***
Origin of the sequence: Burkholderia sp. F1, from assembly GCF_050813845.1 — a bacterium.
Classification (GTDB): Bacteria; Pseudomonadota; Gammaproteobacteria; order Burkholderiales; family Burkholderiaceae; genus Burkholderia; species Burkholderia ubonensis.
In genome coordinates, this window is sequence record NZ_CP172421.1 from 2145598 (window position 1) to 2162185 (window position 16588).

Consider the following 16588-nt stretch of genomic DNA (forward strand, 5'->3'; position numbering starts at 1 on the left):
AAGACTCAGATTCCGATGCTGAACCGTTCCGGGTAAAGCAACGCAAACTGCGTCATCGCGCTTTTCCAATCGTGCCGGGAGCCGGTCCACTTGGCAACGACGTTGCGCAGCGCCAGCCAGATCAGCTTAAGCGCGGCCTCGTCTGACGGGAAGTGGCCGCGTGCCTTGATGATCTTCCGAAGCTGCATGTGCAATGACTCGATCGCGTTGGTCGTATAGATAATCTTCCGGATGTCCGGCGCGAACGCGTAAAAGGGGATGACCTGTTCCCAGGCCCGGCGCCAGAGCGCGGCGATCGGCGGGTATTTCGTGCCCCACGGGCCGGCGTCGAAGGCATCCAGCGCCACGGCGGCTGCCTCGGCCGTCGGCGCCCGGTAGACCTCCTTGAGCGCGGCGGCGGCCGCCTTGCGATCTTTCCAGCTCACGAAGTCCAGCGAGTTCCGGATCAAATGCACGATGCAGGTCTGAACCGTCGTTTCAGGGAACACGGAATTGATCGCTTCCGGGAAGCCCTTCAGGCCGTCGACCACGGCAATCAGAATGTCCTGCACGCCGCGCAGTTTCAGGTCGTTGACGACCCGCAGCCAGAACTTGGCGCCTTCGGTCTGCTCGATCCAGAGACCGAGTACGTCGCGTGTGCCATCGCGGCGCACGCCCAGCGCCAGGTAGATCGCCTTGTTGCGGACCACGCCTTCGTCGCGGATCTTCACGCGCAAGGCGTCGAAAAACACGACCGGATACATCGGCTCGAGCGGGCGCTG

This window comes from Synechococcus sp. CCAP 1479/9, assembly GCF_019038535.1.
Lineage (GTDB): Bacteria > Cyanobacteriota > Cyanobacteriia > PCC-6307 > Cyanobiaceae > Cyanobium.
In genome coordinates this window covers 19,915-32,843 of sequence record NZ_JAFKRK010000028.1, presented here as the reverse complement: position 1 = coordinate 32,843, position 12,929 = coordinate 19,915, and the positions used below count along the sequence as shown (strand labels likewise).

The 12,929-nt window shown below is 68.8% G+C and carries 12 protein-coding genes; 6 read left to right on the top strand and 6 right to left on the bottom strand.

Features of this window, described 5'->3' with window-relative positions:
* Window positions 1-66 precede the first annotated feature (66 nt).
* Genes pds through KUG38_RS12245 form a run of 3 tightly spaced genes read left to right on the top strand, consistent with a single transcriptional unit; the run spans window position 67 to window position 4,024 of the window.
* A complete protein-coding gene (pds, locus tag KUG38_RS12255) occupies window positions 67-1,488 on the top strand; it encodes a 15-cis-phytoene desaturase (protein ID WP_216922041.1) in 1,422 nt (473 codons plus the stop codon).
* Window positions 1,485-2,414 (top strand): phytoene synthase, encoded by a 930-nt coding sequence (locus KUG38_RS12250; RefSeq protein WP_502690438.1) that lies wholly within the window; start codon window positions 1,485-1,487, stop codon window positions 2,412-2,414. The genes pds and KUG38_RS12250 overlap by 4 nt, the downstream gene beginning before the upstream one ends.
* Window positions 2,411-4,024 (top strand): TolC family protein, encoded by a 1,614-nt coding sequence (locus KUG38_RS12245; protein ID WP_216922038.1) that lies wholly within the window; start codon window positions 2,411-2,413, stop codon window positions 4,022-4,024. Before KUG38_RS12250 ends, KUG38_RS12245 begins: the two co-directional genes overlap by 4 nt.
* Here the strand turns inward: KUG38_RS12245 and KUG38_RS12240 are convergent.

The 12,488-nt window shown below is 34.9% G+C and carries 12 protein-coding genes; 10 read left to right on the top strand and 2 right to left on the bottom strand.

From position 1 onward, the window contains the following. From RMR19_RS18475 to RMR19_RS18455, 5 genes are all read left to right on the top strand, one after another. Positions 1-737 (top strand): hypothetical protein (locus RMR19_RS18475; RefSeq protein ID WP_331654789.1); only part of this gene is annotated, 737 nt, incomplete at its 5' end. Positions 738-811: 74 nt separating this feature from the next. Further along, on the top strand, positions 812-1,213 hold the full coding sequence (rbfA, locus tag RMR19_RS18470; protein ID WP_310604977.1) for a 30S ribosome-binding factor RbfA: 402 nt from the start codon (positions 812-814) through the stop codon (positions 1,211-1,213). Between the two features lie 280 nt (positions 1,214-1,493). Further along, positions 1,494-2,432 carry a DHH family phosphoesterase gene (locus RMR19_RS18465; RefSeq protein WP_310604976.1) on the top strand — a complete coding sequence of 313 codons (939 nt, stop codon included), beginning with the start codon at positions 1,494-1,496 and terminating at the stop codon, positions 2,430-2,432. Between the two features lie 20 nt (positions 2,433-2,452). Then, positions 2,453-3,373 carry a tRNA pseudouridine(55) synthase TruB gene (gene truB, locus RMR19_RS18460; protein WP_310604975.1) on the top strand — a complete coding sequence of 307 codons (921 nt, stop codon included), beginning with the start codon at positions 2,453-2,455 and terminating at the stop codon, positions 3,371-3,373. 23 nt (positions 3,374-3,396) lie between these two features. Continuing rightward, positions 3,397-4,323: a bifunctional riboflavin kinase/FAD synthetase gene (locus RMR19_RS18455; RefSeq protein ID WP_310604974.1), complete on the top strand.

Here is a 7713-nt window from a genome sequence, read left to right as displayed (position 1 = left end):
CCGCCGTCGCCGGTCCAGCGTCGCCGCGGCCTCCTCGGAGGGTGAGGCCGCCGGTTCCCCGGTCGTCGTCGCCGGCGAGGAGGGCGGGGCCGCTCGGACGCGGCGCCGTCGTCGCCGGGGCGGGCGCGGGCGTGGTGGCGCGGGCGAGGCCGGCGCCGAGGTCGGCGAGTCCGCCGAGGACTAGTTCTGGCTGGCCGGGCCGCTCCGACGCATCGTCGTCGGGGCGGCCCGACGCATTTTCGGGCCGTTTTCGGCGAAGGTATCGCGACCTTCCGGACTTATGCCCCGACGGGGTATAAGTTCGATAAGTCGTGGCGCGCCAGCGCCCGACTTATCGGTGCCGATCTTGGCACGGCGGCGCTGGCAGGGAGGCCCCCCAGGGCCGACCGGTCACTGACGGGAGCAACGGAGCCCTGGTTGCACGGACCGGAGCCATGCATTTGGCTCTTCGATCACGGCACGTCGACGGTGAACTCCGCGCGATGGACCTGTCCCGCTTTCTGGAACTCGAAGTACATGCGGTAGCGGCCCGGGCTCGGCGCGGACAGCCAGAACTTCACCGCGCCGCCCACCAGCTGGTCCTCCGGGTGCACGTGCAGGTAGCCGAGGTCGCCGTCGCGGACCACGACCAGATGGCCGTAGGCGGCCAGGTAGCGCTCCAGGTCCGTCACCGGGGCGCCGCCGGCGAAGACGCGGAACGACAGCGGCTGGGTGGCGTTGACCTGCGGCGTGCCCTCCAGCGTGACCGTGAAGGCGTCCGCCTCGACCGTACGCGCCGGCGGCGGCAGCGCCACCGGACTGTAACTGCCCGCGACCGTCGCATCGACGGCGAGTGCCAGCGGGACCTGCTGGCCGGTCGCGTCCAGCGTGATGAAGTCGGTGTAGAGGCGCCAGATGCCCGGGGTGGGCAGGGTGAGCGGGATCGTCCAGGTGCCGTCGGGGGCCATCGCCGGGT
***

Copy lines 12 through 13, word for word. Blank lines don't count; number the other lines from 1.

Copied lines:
* Genes pds through KUG38_RS12245 form a run of 3 tightly spaced genes read left to right on the top strand, consistent with a single transcriptional unit; the run spans window position 67 to window position 4,024 of the window.
* A complete protein-coding gene (pds, locus tag KUG38_RS12255) occupies window positions 67-1,488 on the top strand; it encodes a 15-cis-phytoene desaturase (protein ID WP_216922041.1) in 1,422 nt (473 codons plus the stop codon).